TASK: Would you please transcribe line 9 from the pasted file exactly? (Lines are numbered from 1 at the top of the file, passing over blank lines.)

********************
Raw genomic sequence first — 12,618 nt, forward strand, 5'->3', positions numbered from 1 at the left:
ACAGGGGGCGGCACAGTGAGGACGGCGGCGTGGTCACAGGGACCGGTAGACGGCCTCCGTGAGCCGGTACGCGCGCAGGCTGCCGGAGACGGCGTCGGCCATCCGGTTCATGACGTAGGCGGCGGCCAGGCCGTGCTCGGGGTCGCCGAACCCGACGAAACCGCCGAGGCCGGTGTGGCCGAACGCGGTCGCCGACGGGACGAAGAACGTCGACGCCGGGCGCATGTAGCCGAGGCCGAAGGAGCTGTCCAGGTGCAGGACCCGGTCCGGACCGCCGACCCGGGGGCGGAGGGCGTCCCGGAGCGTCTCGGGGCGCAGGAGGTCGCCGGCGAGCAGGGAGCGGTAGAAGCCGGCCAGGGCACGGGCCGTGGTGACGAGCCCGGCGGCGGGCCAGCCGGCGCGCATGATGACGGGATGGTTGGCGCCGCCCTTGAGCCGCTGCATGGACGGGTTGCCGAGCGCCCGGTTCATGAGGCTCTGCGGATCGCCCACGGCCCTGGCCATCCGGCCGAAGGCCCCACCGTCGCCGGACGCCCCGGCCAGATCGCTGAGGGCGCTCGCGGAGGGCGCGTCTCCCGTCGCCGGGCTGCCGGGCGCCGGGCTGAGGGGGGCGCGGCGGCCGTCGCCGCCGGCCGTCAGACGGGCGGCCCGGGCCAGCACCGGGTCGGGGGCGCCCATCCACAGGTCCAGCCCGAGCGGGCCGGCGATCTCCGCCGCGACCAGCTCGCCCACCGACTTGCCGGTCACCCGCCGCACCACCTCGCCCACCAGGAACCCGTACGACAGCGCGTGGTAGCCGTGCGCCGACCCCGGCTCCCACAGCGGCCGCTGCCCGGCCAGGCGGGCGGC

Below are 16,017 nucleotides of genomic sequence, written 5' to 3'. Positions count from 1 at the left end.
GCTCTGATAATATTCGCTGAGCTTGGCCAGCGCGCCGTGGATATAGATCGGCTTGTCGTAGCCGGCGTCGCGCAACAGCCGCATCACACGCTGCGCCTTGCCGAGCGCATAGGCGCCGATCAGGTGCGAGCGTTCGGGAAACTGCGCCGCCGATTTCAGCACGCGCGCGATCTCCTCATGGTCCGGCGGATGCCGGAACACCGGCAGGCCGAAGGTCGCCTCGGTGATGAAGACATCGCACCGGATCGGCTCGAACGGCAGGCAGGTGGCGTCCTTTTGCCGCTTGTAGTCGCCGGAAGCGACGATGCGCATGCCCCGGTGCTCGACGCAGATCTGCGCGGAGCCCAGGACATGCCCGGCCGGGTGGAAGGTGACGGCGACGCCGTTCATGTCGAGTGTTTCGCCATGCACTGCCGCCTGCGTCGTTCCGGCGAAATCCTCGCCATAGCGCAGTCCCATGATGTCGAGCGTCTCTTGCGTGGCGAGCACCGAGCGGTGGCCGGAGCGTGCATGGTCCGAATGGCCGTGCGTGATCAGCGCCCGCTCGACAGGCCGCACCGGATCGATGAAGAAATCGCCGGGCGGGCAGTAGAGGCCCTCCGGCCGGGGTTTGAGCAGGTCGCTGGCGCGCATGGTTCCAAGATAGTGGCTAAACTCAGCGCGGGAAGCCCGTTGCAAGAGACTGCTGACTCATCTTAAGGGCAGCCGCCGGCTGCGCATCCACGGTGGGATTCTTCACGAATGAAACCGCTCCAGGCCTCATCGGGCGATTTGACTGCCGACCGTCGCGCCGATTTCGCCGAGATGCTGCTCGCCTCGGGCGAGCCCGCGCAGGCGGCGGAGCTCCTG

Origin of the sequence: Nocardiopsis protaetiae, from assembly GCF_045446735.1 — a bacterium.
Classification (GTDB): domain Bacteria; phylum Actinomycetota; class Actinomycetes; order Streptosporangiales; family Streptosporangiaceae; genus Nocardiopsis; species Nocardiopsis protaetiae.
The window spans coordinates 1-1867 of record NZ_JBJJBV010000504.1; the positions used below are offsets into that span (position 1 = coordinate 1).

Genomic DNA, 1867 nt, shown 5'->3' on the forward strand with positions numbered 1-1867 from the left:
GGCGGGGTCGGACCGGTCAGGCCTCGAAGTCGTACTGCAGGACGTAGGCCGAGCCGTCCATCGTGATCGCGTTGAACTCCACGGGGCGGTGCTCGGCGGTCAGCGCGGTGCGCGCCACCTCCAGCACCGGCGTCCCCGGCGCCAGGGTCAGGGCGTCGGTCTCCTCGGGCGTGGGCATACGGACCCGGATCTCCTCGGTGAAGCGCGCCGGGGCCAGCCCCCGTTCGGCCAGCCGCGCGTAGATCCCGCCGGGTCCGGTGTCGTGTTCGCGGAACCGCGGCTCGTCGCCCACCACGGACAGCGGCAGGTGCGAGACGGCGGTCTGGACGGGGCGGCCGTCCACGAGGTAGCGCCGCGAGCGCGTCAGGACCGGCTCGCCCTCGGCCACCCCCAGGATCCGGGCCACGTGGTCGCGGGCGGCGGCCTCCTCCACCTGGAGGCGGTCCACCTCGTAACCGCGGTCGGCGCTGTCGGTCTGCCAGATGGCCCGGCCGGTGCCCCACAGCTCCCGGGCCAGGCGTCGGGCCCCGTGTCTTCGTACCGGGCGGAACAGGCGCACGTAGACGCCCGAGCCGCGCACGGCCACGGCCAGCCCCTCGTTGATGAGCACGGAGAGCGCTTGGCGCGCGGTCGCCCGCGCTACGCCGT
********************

GGCGGGGTCGGACCGGTCAGGCCTCGAAGTCGTACTGCAGGACGTAGGCCGAGCCGTCCATCGTGATCGCGTTGAACTCCACGGGGCGGTGCTCGGCGGTCAGCGCGGTGCGCGCCACCTCCAGCACCGGCGTCCCCGGCGCCAGGGTCAGGGCGTCGGTCTCCTCGGGCGTGGGCATACGGACCCGGATCTCCTCGGTGAAGCGCGCCGGGGCCAGCCCCCGTTCGGCCAGCCGCGCGTAGATCCCGCCGGGTCCGGTGTCGTGTTCGCGGAACCGCGGCTCGTCGCCCACCACGGACAGCGGCAGGTGCGAGACGGCGGTCTGGACGGGGCGGCCGTCCACGAGGTAGCGCCGCGAGCGCGTCAGGACCGGCTCGCCCTCGGCCACCCCCAGGATCCGGGCCACGTGGTCGCGGGCGGCGGCCTCCTCCACCTGGAGGCGGTCCACCTCGTAACCGCGGTCGGCGCTGTCGGTCTGCCAGATGGCCCGGCCGGTGCCCCACAGCTCCCGGGCCAGGCGTCGGGCCCCGTGTCTTCGTACCGGGCGGAACAGGCGCACGTAGACGCCCGAGCCGCGCACGGCCACGGCCAGCCCCTCGTTGATGAGCACGGAGAGCGCTTGGCGCGCGGTCGCCCGCGCTACGCCGT